A look at the life of Bigfoot with Jesse Eisenberg.

What’s it like to be Bigfoot? That is the question at the core of The Zellner Bros.’ “Sasquatch Sunset,” which follows the ups and downs of a family of sasquatches over a year of their life. Surprisingly earnest and moving (with an unrecognizable Jesse Eisenberg and Riley Keough in the lead roles), “Sasquatch Sunset” takes a silly premise and turns it into something surprisingly human.

“Sasquatch Sunset,” 2024. Photo courtesy of Bleecker Street.

“A Stage of Twilight”
An emotional tour-de-force with Karen Allen and William Sadler.

A heart-wrenching meditation on how to say goodbye for the last time, “A Stage of Twilight” is centered around two knockout performances from Karen Allen and William Sadler as a couple forced to grapple with end-of-life planning. Karen Allen and producer Brian Long will join us for a talkback following the 4:15 p.m. screening on April 21.

“A Stage of Twilight,” 2022. Photo courtesy of Cardinal Flix.

“Civil War”
A provocative dystopian thriller from Alex Garland.

From writer/director Alex Garland (“Ex Machina,” “Annihilation”) comes a dystopian tribute to the courage of journalists. Starring Kirsten Dunst, Wagner Moura, and Cailee Spaeny as war correspondents traveling through a near future America on the brink of all-out war, “Civil War” is an action-packed thriller that was made for our political present.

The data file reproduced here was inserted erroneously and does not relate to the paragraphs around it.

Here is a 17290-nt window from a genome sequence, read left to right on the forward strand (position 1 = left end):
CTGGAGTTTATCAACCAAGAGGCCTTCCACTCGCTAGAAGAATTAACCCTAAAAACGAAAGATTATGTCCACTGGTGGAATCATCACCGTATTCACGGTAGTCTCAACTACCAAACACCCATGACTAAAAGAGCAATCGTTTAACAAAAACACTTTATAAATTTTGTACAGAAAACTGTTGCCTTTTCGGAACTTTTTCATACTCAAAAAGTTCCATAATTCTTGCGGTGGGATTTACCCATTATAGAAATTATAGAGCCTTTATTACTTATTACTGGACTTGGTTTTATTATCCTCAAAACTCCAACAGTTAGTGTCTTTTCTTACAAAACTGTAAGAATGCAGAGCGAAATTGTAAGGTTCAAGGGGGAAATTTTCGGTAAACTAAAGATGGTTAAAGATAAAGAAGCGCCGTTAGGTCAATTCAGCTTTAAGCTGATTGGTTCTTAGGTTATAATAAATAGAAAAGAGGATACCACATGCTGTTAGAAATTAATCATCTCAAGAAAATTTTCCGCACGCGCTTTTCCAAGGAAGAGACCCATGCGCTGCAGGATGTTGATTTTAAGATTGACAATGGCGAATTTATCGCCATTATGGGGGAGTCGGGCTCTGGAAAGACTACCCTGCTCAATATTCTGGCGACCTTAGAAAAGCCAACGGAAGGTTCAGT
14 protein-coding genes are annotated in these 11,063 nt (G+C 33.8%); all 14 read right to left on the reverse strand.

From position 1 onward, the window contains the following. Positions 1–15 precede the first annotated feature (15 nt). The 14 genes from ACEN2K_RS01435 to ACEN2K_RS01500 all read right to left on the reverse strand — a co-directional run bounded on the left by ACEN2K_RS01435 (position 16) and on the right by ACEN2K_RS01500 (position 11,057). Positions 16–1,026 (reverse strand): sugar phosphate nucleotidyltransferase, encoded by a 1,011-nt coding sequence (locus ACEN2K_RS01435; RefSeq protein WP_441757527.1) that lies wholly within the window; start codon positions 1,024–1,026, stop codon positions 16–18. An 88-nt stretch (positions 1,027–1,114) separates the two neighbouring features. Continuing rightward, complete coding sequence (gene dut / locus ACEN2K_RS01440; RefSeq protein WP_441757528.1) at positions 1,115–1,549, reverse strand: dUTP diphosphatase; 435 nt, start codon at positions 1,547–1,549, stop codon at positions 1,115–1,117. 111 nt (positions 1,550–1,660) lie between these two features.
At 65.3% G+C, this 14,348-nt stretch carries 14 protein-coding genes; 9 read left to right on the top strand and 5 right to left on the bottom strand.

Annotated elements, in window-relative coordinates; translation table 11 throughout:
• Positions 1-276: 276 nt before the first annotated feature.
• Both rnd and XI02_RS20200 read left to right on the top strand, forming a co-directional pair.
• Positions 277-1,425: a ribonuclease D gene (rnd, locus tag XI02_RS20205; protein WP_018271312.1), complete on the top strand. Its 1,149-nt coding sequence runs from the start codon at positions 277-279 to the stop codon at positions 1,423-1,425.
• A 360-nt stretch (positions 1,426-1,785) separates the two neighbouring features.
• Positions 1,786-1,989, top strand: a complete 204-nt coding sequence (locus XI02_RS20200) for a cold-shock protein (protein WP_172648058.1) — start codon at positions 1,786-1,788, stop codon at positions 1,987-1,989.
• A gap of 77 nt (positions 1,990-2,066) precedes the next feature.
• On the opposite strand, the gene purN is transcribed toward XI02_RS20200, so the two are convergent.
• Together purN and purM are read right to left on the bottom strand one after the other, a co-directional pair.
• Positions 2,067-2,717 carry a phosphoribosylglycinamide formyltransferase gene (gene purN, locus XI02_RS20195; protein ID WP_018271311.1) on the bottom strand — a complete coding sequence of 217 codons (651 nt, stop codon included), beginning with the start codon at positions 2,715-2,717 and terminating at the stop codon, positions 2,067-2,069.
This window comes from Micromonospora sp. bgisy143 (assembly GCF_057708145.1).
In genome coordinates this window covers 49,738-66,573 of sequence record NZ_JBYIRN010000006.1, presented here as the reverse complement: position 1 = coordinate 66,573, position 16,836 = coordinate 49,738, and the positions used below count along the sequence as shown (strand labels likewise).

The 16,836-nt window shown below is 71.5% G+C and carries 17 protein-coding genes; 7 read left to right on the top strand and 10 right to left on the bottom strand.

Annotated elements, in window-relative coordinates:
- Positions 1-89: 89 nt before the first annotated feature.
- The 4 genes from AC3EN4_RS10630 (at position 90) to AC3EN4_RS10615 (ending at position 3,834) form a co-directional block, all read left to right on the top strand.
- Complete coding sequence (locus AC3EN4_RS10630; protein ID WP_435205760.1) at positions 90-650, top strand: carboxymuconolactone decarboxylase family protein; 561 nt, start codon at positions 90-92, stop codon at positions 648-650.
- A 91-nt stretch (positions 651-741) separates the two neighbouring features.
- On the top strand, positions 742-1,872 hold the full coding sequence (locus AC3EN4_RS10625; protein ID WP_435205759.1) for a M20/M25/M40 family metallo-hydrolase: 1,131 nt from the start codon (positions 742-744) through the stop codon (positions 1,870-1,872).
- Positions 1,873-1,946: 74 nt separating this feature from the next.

“Civil War,” 2024. Photo courtesy of A24.

“Wicked Little Letters”
An uproarious period piece with Olivia Colman and Jessie Buckley.

A satirical farce about the biases lurking under the surface of a small town, “Wicked Little Letters” reunites Olivia Coleman and Jessie Buckley from “The Lost Daughter” in a hilarious period piece. When an anonymous writer begins sending profane letters to residents of a small town, all eyes turn to Irish immigrant Rose (Buckley), until the women in town suspect it is not that simple.

Coming Soon

“Alice’s Restaurant”
Arlo Guthrie and Matt Penn in person!

Director Arthur Penn brings Arlo Guthrie’s antiwar ballad to the big screen in this counterculture classic. Featuring many of the actual participants in the infamous littering incident as themselves (including Stockbridge Police Chief William “Obie” Obanhein) and shot on location throughout Stockbridge and Housatonic, “Alice’s Restaurant” shows just how out there the Berkshires can be. Part of our “Berkshires at the Counterculture” series.

“Alice’s Restaurant,” 1969. Photo courtesy of United Artists.

“Challengers”

From Luca Guadagnino, director of “Call Me By Your Name,” comes a sexy, intense drama about what it means to win. Zendaya stars as a tennis-player-turned-coach who becomes romantically involved with two tennis players (Josh O’Connor and Mike Faist) and manipulates their relationships to produce results—both on and off the court.

“Challengers,” 2024. Photo courtesy of MGM.
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The Edge Is Free To Read.

But Not To Produce.